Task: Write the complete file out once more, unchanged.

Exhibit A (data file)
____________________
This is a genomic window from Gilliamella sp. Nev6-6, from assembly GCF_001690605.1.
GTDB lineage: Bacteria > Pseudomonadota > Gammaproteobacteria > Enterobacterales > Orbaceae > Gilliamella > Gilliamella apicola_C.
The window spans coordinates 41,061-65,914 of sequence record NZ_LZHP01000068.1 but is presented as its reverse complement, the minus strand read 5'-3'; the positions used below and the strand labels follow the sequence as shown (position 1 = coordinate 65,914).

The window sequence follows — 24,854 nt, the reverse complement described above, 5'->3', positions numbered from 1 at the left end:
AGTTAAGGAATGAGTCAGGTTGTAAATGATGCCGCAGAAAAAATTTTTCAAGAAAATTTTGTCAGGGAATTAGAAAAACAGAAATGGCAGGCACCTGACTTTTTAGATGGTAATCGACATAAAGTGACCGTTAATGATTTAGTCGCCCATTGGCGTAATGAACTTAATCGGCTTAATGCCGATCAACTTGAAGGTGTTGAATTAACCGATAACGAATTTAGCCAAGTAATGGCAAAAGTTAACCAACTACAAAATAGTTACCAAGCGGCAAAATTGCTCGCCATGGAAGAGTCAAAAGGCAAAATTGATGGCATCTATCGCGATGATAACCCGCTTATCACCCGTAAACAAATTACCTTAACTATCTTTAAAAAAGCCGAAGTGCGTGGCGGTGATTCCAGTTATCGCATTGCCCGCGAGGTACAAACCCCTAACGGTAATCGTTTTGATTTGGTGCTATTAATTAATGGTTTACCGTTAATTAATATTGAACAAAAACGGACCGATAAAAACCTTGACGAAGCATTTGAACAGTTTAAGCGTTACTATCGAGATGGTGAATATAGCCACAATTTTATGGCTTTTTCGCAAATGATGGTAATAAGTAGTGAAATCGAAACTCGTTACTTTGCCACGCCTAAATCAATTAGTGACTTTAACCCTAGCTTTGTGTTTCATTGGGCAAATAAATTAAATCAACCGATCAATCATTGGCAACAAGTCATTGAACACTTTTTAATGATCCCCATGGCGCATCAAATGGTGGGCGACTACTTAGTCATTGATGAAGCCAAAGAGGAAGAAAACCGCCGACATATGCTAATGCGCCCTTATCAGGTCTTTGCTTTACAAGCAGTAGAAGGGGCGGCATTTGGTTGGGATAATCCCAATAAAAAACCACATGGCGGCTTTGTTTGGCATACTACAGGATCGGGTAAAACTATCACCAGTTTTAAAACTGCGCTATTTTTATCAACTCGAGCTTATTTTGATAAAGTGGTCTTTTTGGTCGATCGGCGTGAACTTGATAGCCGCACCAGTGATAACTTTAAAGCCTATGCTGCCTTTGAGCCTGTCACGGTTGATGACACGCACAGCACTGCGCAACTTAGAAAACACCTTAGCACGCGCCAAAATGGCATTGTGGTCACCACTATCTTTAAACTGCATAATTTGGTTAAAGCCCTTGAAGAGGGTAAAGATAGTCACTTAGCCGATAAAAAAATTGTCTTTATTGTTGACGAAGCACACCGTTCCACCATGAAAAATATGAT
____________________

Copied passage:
This is a genomic window from Gilliamella sp. Nev6-6, from assembly GCF_001690605.1.
GTDB lineage: Bacteria > Pseudomonadota > Gammaproteobacteria > Enterobacterales > Orbaceae > Gilliamella > Gilliamella apicola_C.
The window spans coordinates 41,061-65,914 of sequence record NZ_LZHP01000068.1 but is presented as its reverse complement, the minus strand read 5'-3'; the positions used below and the strand labels follow the sequence as shown (position 1 = coordinate 65,914).

The window sequence follows — 24,854 nt, the reverse complement described above, 5'->3', positions numbered from 1 at the left end:
AGTTAAGGAATGAGTCAGGTTGTAAATGATGCCGCAGAAAAAATTTTTCAAGAAAATTTTGTCAGGGAATTAGAAAAACAGAAATGGCAGGCACCTGACTTTTTAGATGGTAATCGACATAAAGTGACCGTTAATGATTTAGTCGCCCATTGGCGTAATGAACTTAATCGGCTTAATGCCGATCAACTTGAAGGTGTTGAATTAACCGATAACGAATTTAGCCAAGTAATGGCAAAAGTTAACCAACTACAAAATAGTTACCAAGCGGCAAAATTGCTCGCCATGGAAGAGTCAAAAGGCAAAATTGATGGCATCTATCGCGATGATAACCCGCTTATCACCCGTAAACAAATTACCTTAACTATCTTTAAAAAAGCCGAAGTGCGTGGCGGTGATTCCAGTTATCGCATTGCCCGCGAGGTACAAACCCCTAACGGTAATCGTTTTGATTTGGTGCTATTAATTAATGGTTTACCGTTAATTAATATTGAACAAAAACGGACCGATAAAAACCTTGACGAAGCATTTGAACAGTTTAAGCGTTACTATCGAGATGGTGAATATAGCCACAATTTTATGGCTTTTTCGCAAATGATGGTAATAAGTAGTGAAATCGAAACTCGTTACTTTGCCACGCCTAAATCAATTAGTGACTTTAACCCTAGCTTTGTGTTTCATTGGGCAAATAAATTAAATCAACCGATCAATCATTGGCAACAAGTCATTGAACACTTTTTAATGATCCCCATGGCGCATCAAATGGTGGGCGACTACTTAGTCATTGATGAAGCCAAAGAGGAAGAAAACCGCCGACATATGCTAATGCGCCCTTATCAGGTCTTTGCTTTACAAGCAGTAGAAGGGGCGGCATTTGGTTGGGATAATCCCAATAAAAAACCACATGGCGGCTTTGTTTGGCATACTACAGGATCGGGTAAAACTATCACCAGTTTTAAAACTGCGCTATTTTTATCAACTCGAGCTTATTTTGATAAAGTGGTCTTTTTGGTCGATCGGCGTGAACTTGATAGCCGCACCAGTGATAACTTTAAAGCCTATGCTGCCTTTGAGCCTGTCACGGTTGATGACACGCACAGCACTGCGCAACTTAGAAAACACCTTAGCACGCGCCAAAATGGCATTGTGGTCACCACTATCTTTAAACTGCATAATTTGGTTAAAGCCCTTGAAGAGGGTAAAGATAGTCACTTAGCCGATAAAAAAATTGTCTTTATTGTTGACGAAGCACACCGTTCCACCATGAAAAATATGAT